Happy Tuesday, muses!

Hope every single one of you and your loved ones are doing fine.
As promised in my last article -which you should totally check out if you haven't already- here's the second and last part!

My previous article

As always, without any further ado let's get to it. Hope you enjoy it!

5. Marianne North (1830–1890)

North was a biologist and botanical artist during the Victorian Era.
Initially, she was trained as a vocalist, but when her voice failed she poured herself into painting flowers.
She travelled a lot with her father, who was a member of Parliament, and continued to travel the world alone once he died.

art, flowers, and painting image marianne north image

Marianne visited every continent, except Antarctica and all her work continues to be useful to study the natural world to this day. Lots of plants have been named in her honor, including a whole genus named Northia.

4. Marie-Gabrielle Capet (1761–1818)

She was a French Neoclassical painter. Brought up in a very modest household, her artistic training remains unknown. However, in 1781 Capet became one of Adelaide Labille-Guiard's pupils, in Paris.

art, dress, and painting image art, portraits, and marie gabrielle capet image

She mainly painted portraits and used oils and pastels. Marie-Gabrielle painted a lot of members of the royal family, and people of the Paris society.

3. Clara Peeters (1607–1621)

Peeters was a still-life painter, and one of the great painters of the Dutch Golden Age. She loved to paint different kinds of cheese.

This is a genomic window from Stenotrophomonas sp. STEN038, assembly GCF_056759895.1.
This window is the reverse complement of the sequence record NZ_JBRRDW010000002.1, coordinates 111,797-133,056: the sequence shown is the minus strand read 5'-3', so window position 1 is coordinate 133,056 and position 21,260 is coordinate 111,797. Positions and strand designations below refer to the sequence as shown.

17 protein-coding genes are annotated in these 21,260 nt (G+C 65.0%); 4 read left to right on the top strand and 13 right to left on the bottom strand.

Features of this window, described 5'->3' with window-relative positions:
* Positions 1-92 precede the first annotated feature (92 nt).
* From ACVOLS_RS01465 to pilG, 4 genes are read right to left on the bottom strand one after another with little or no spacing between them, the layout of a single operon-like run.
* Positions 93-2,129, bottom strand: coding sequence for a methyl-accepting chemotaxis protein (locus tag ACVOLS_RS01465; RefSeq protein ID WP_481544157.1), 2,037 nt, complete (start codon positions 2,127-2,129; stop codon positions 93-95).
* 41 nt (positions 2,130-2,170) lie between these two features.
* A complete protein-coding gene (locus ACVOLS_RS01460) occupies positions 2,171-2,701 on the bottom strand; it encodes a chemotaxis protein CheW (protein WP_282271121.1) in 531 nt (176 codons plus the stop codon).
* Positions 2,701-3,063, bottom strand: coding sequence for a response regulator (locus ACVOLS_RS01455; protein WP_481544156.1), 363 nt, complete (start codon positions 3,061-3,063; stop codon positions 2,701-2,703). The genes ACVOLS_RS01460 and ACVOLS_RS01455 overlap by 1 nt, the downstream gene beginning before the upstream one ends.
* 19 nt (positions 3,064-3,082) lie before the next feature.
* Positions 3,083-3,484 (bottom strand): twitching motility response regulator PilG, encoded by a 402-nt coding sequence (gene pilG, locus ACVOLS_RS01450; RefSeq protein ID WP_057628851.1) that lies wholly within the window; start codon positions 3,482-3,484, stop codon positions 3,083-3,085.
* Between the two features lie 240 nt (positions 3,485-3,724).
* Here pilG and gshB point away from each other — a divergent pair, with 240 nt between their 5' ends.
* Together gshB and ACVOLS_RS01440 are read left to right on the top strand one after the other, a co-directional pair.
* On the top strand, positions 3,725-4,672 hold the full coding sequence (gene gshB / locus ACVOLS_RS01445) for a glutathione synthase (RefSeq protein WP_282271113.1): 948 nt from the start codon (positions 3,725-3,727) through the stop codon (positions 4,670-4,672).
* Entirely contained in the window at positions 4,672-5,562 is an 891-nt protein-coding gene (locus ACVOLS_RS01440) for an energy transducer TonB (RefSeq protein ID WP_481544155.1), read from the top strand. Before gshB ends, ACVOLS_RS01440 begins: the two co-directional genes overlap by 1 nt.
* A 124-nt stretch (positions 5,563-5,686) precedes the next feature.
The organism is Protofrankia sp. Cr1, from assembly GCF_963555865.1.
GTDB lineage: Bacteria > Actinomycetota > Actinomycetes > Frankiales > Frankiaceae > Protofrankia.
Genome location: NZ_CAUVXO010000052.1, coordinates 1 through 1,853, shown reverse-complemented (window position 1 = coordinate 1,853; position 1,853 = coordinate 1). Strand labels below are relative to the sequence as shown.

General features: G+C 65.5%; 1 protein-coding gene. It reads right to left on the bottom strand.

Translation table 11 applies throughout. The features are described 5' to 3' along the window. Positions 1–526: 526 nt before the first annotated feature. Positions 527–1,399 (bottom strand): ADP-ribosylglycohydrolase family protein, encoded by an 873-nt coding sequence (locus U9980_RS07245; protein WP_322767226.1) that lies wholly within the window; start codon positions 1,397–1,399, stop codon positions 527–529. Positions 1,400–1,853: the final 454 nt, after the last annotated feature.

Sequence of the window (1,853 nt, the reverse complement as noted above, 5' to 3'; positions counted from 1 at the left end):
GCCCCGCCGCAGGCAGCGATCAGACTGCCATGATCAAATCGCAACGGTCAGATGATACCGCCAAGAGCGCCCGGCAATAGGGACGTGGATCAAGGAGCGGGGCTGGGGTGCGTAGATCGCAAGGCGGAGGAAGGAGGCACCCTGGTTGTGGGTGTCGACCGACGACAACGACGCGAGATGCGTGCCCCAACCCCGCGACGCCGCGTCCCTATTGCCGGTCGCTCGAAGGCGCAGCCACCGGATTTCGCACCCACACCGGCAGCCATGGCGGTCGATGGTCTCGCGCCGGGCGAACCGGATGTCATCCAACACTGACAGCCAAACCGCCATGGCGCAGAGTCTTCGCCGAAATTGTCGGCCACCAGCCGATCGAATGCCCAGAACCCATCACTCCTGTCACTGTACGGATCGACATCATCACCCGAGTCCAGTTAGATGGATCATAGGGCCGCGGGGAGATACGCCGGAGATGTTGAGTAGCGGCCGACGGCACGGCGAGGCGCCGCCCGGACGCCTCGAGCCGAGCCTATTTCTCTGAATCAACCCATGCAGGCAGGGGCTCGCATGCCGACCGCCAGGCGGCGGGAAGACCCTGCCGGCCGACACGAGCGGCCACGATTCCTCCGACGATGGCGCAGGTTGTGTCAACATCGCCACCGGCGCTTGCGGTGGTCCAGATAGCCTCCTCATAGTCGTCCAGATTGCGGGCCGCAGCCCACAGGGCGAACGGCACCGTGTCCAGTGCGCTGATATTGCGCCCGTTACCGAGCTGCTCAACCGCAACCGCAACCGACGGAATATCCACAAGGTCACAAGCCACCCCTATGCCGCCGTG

Clara painted mostly food, and shaped the traditional Dutch "breakfast pieces", including plain food and simple vessels.

clara peeters image 1600s, 17th century, and art image

"Banquet pieces", too, with expensive cups and vessels in precious metals.
Still-life did not require any knowledge regarding anatomy, which is why many female Dutch painters specialized in that style.

2. Fede Galizia (c. 1574– c.1630)

Pioneer of the still-life genre, she was an Italian Renaissance painter.
A signed still life from hers, dating from 1602 is said to be the very first painting of that style ever made by an Italian artist.
Trained by her father from a very young age, at twelve she was already an accomplished painter.

art, italia, and italian image

Gian Paolo Lomazzo wrote: “This girl dedicates herself to imitate the most extraordinary of our art.”
Her style was naturalistic with a sharply realistic approach. Fede received lots of commission of altarpieces for Milanese churches. From sixty-three pieces of art, catalogued as hers, forty-four are still-lifes.

1. Caterina van Hemessen (1528–1587)

Also a Renaissance painter, but of Flemish descent, Caterina is known to be the first ever artist depicting a painter at their easel on a self-portrait. Even though there are not many pieces to her name, she is most known for her religious paintings, and a series of small portraits she completed between the 1540's and the 1550's.

art, painting, and renaissance image baltimore, museo, and museum image

Van Hemessen, like Galizia, was also luckily trained by her father in the art of painting. Back in the day, female artists found it really hard to become a painter. Studying the male form was problematic, and the system of apprenticeship meant that an aspiring artist had to live with an older artist for four to five years, often starting as young as nine years old.

Her work stopped around the time she got married, in 1554.

Source: DailyArt Magazine

That is all for today! Hope that once again, you've learned a little more. I certainly did, and enjoyed writing these articles a lot!

This article was written by @sadxrad02 for the Tenth Muse Writers Team
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Lulu ✨